Noting that the Pacific Basin encompasses a volatile arc extending from the Taiwan Strait across North China and Korea to Russia's Far East, Calder (director, Program on US-Japan Relations/Princeton) argues that the US must integrate the geopolitical issues raised by this part of Asia into its foreign policy for security as well as economic reasons. Although the West has started beating its swords into plowshares in the wake of the USSR's collapse, the author reports that many nations of the East are engaged in arms buildups that have as much to do with jockeying for local advantage as protection against the looming presence of mainland China. With Tokyo's course still not clear (owing in large measure to its reliance on government by consensus), Calder asserts that America alone can—and must—bring durable order to the area. Warning of past failures not only to foresee Japan's emergence as an economic superpower and the expansion achieved by China but also to capitalize on satellite intelligence capabilities, he offers a detailed agenda for engaging in what he calls Pacific Defense. Inter alia, his 10-point program proposes recognizing energy as a security priority; joint US-Japanese projects in energy, communications, and other areas to stabilize economic and political relationships; paying special attention to Korea (whose possible reunification in the wake of growing economic ties could cause unpredictable difficulties in the region); neither isolating nor indulging China; and directly assisting American enterprises operating in Asia.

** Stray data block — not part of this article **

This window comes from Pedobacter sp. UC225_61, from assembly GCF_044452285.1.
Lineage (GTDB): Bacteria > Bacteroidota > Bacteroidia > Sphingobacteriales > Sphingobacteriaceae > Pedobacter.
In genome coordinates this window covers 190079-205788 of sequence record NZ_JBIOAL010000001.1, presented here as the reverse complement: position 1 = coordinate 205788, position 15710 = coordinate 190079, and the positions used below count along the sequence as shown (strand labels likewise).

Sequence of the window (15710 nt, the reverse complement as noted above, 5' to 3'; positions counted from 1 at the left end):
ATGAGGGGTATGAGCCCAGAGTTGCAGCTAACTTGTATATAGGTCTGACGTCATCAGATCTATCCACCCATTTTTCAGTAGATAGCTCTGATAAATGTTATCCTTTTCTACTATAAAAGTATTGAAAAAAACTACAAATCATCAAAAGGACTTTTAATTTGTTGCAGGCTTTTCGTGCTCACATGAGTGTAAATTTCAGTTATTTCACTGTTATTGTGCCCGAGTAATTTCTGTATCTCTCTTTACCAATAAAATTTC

A scholar's accessible and measured appraisal of a prospectively hot spot that sooner or later could bring itself to the American public's attention in a host of unwelcome ways.

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Product Details

  • ISBN-13: 9780688137380
  • Publisher: HarperCollins Publishers
  • Publication date: 3/28/1996
  • Edition description: 1st ed
  • Pages: 253
  • Product dimensions: 6.48 (w) x 9.60 (h) x 0.99 (d)

Table of Contents

Preface
1 Arms Race Asia? 1
2 The Northeast Asian Arc of Crisis 13
3 Looming Energy Insecurities 43
4 Asia and the Nuclear Threshold 62
5 Japan's Struggle for Strategy 83
6 Thunder out of China 104
7 Asia's New Balance-of-Power Game 126
8 Asia and the Twilight of Globalism 150
9 The Policy Gap 172
10 Coping with the Transpacific Future 199
Notes 227
Index 243